Guide: Multiple Barrier Approach to Public Health Protection

The guide was developed by EPA.

Safe drinking water is essential to our physical health and to the economic health of our communities. However, drinking water is vulnerable to contamination from many potential threats. The 1996 Safe Drinking Water Act Amendments created a coordinated set of programs and requirements to help water systems make sure they have a safe supply of drinking water. These programs and requirements form a multiple barrier approach that establishes technical and managerial barriers to help prevent contamination at the source, treatment and tap.

The barriers are:

Risk Prevention: Selecting and protecting the best source of water where possible or protecting a current source of water.

Risk Management: Using effective treatment technologies, properly designed and constructed facilities, and employing trained and certified operators to properly run system components.

Monitoring and Compliance: Detecting and fixing problems in the source and/or distribution system.

Individual Action: Providing customers with information on water quality and health effects so they are better informed about their water system.

By placing integrated barriers from the source to the consumer at the tap, drinking water systems can help protect communities from the risk of contamination and waterborne disease. A successful multiple barrier approach includes:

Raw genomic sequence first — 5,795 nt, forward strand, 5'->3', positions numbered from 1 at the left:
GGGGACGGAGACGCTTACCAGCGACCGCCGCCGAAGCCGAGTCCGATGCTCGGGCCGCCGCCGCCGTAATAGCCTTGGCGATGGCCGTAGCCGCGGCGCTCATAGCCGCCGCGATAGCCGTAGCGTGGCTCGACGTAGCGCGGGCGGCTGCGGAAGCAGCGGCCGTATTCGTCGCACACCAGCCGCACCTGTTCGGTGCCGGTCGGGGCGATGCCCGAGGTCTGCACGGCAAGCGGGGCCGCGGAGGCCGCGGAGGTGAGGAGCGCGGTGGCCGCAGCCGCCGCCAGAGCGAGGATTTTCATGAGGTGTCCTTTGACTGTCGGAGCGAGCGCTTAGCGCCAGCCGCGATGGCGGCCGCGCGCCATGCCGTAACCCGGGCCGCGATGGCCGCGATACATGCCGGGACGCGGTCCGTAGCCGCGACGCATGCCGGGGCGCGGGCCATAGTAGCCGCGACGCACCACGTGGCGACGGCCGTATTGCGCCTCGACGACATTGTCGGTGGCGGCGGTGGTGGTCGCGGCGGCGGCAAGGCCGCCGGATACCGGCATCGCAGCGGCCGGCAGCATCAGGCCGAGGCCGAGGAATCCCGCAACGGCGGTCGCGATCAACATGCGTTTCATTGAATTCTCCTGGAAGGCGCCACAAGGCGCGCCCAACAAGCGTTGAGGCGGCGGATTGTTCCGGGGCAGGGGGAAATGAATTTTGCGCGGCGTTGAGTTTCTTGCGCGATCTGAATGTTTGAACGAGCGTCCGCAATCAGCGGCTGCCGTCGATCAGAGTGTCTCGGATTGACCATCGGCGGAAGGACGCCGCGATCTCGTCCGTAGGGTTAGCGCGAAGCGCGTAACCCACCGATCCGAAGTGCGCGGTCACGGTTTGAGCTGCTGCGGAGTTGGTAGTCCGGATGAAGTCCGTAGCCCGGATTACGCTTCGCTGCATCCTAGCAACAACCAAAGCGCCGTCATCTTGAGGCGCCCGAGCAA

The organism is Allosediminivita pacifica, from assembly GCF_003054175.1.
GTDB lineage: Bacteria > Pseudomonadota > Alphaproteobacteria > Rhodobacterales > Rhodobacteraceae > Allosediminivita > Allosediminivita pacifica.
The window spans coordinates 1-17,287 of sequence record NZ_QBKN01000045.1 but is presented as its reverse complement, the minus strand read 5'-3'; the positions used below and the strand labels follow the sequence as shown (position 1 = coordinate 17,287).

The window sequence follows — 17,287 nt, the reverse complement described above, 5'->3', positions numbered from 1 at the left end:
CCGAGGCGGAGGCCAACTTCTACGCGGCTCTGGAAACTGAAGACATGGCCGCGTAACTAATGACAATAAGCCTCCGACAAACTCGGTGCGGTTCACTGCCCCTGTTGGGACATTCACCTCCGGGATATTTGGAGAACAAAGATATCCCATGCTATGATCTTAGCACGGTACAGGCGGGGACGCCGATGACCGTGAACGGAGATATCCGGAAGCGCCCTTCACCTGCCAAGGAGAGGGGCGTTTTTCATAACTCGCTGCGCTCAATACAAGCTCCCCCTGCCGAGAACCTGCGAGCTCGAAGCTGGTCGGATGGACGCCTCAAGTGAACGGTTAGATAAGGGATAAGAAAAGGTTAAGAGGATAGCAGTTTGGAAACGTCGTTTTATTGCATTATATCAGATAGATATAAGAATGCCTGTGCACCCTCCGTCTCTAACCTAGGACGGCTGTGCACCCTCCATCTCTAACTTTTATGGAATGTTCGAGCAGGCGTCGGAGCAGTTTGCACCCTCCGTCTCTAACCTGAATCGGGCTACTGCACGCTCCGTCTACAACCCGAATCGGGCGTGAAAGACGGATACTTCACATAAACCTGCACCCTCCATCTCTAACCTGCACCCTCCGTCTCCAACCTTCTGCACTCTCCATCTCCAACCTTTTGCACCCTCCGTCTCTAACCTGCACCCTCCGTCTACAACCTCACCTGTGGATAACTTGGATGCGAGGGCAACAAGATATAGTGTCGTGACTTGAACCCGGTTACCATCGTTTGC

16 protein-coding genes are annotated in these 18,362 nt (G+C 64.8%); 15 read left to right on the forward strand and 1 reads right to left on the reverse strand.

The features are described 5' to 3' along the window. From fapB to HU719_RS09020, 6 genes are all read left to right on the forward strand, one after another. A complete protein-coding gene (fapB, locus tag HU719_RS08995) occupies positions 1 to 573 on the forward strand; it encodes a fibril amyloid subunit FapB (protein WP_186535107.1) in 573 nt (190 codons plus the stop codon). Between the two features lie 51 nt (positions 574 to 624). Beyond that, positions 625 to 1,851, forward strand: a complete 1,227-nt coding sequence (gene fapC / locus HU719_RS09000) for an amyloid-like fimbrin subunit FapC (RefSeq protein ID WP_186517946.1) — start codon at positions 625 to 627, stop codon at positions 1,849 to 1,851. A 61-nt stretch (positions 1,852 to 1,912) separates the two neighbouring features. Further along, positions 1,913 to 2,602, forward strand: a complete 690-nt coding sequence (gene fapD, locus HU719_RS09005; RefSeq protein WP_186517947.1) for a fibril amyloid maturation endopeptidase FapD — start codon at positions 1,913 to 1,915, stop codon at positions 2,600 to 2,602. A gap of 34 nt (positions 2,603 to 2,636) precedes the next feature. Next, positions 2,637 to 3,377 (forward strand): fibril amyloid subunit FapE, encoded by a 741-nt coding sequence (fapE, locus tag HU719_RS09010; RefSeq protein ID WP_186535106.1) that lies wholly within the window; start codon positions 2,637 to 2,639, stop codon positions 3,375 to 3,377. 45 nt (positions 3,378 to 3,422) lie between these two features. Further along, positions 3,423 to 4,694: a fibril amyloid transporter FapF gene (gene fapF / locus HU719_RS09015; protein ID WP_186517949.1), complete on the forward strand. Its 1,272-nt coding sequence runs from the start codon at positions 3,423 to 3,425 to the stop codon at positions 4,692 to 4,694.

Barriers between potential threats and the consumer.

For example:

  • Source-water protection activities such as identifying and reducing contamination in watersheds.
  • Appropriate source-water treatment.
  • Properly trained, certified operators.
  • Properly designed and constructed facilities.

Programs and activities to make sure the barriers are in place and operational.

For example:

  • Sanitary surveys to evaluate the adequacy of a water system's facilities for producing and distributing safe drinking water.
  • Comprehensive performance evaluations to identify cost-effective improvements in system performance.
  • Standards for the design and construction of a system's components.
  • Continuing education and training of managers and certified operators.
  • Strategic and emergency response planning to make sure a system is prepared for the future and for potential crises or disasters.

Barrier #1: Risk Prevention

The first component in a water system's multiple-barrier approach is risk prevention. Risk prevention focuses on the selection and protection of drinking water sources. Systems should be aware of potential contamination caused by agricultural drainage, urban runoff, organic materials and other factors.

When selecting sources, systems should examine:

  • The quality of the raw water (for example, does it contain pathogens, chemicals, radionuclides, nitrates or high turbidity?).
  • The risk of contamination (for example, will development encroach on the water source?).
  • The ability of the supply to meet current and future needs.

Water systems, unless they are new systems, rarely have the opportunity to select their water source. But existing systems can and should take steps to protect their water sources, including: